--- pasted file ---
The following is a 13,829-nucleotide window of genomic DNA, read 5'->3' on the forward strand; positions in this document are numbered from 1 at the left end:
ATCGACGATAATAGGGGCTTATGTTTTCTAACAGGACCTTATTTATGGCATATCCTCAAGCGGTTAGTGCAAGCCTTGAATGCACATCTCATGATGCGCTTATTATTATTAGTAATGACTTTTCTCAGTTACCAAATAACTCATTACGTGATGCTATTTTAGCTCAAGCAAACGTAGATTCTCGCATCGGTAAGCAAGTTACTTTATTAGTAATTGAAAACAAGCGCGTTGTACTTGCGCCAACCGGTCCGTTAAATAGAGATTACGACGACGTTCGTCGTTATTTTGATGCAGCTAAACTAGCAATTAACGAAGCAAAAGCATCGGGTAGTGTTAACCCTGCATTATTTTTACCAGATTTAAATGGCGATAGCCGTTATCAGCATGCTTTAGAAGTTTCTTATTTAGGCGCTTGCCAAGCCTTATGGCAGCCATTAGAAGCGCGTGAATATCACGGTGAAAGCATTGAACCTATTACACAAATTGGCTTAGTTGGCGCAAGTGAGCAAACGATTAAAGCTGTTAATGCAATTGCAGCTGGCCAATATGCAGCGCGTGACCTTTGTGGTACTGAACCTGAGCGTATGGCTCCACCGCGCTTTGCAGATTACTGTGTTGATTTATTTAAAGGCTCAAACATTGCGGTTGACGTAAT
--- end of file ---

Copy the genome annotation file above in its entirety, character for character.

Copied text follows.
The following is a 13,829-nucleotide window of genomic DNA, read 5'->3' on the forward strand; positions in this document are numbered from 1 at the left end:
ATCGACGATAATAGGGGCTTATGTTTTCTAACAGGACCTTATTTATGGCATATCCTCAAGCGGTTAGTGCAAGCCTTGAATGCACATCTCATGATGCGCTTATTATTATTAGTAATGACTTTTCTCAGTTACCAAATAACTCATTACGTGATGCTATTTTAGCTCAAGCAAACGTAGATTCTCGCATCGGTAAGCAAGTTACTTTATTAGTAATTGAAAACAAGCGCGTTGTACTTGCGCCAACCGGTCCGTTAAATAGAGATTACGACGACGTTCGTCGTTATTTTGATGCAGCTAAACTAGCAATTAACGAAGCAAAAGCATCGGGTAGTGTTAACCCTGCATTATTTTTACCAGATTTAAATGGCGATAGCCGTTATCAGCATGCTTTAGAAGTTTCTTATTTAGGCGCTTGCCAAGCCTTATGGCAGCCATTAGAAGCGCGTGAATATCACGGTGAAAGCATTGAACCTATTACACAAATTGGCTTAGTTGGCGCAAGTGAGCAAACGATTAAAGCTGTTAATGCAATTGCAGCTGGCCAATATGCAGCGCGTGACCTTTGTGGTACTGAACCTGAGCGTATGGCTCCACCGCGCTTTGCAGATTACTGTGTTGATTTATTTAAAGGCTCAAACATTGCGGTTGACGTAAT